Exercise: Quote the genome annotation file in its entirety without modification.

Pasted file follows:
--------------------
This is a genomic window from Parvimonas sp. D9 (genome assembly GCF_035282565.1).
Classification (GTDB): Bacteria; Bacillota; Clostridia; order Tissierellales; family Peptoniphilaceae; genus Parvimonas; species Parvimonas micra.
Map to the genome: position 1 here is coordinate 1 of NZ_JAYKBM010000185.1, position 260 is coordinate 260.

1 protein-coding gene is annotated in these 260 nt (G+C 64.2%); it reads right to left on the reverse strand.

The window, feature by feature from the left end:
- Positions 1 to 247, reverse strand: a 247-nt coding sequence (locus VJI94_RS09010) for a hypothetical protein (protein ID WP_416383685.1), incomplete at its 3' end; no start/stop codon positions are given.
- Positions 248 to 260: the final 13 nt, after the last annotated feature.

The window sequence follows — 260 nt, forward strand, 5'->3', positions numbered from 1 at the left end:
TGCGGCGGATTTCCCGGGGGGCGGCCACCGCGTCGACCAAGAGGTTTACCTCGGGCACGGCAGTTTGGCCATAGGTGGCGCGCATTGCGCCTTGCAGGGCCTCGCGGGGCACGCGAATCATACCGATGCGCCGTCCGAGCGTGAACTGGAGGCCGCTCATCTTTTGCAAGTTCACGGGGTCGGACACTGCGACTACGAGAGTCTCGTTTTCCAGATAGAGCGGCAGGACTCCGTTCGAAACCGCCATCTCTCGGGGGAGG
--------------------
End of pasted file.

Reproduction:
This is a genomic window from Parvimonas sp. D9 (genome assembly GCF_035282565.1).
Classification (GTDB): Bacteria; Bacillota; Clostridia; order Tissierellales; family Peptoniphilaceae; genus Parvimonas; species Parvimonas micra.
Map to the genome: position 1 here is coordinate 1 of NZ_JAYKBM010000185.1, position 260 is coordinate 260.

1 protein-coding gene is annotated in these 260 nt (G+C 64.2%); it reads right to left on the reverse strand.

The window, feature by feature from the left end:
- Positions 1 to 247, reverse strand: a 247-nt coding sequence (locus VJI94_RS09010) for a hypothetical protein (protein ID WP_416383685.1), incomplete at its 3' end; no start/stop codon positions are given.
- Positions 248 to 260: the final 13 nt, after the last annotated feature.

The window sequence follows — 260 nt, forward strand, 5'->3', positions numbered from 1 at the left end:
TGCGGCGGATTTCCCGGGGGGCGGCCACCGCGTCGACCAAGAGGTTTACCTCGGGCACGGCAGTTTGGCCATAGGTGGCGCGCATTGCGCCTTGCAGGGCCTCGCGGGGCACGCGAATCATACCGATGCGCCGTCCGAGCGTGAACTGGAGGCCGCTCATCTTTTGCAAGTTCACGGGGTCGGACACTGCGACTACGAGAGTCTCGTTTTCCAGATAGAGCGGCAGGACTCCGTTCGAAACCGCCATCTCTCGGGGGAGG